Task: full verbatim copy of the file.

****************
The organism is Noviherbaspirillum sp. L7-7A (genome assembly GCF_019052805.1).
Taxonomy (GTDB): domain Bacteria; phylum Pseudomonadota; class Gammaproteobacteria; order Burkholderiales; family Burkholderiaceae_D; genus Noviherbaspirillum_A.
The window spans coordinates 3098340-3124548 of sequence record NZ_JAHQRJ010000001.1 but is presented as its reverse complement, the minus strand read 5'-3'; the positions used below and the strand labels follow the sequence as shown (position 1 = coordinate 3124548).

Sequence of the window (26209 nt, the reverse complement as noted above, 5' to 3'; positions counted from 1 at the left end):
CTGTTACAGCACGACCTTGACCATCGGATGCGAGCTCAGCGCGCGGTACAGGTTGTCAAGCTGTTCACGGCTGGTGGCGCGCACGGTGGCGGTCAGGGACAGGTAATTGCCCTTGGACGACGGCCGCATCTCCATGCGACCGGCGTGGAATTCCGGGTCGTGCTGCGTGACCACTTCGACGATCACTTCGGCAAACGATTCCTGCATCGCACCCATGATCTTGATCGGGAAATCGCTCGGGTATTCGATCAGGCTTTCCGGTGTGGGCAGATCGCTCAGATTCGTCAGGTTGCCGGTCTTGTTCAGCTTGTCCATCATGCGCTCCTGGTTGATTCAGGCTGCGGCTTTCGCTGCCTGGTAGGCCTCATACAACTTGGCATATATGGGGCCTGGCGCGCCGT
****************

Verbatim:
The organism is Noviherbaspirillum sp. L7-7A (genome assembly GCF_019052805.1).
Taxonomy (GTDB): domain Bacteria; phylum Pseudomonadota; class Gammaproteobacteria; order Burkholderiales; family Burkholderiaceae_D; genus Noviherbaspirillum_A.
The window spans coordinates 3098340-3124548 of sequence record NZ_JAHQRJ010000001.1 but is presented as its reverse complement, the minus strand read 5'-3'; the positions used below and the strand labels follow the sequence as shown (position 1 = coordinate 3124548).

Sequence of the window (26209 nt, the reverse complement as noted above, 5' to 3'; positions counted from 1 at the left end):
CTGTTACAGCACGACCTTGACCATCGGATGCGAGCTCAGCGCGCGGTACAGGTTGTCAAGCTGTTCACGGCTGGTGGCGCGCACGGTGGCGGTCAGGGACAGGTAATTGCCCTTGGACGACGGCCGCATCTCCATGCGACCGGCGTGGAATTCCGGGTCGTGCTGCGTGACCACTTCGACGATCACTTCGGCAAACGATTCCTGCATCGCACCCATGATCTTGATCGGGAAATCGCTCGGGTATTCGATCAGGCTTTCCGGTGTGGGCAGATCGCTCAGATTCGTCAGGTTGCCGGTCTTGTTCAGCTTGTCCATCATGCGCTCCTGGTTGATTCAGGCTGCGGCTTTCGCTGCCTGGTAGGCCTCATACAACTTGGCATATATGGGGCCTGGCGCGCCGT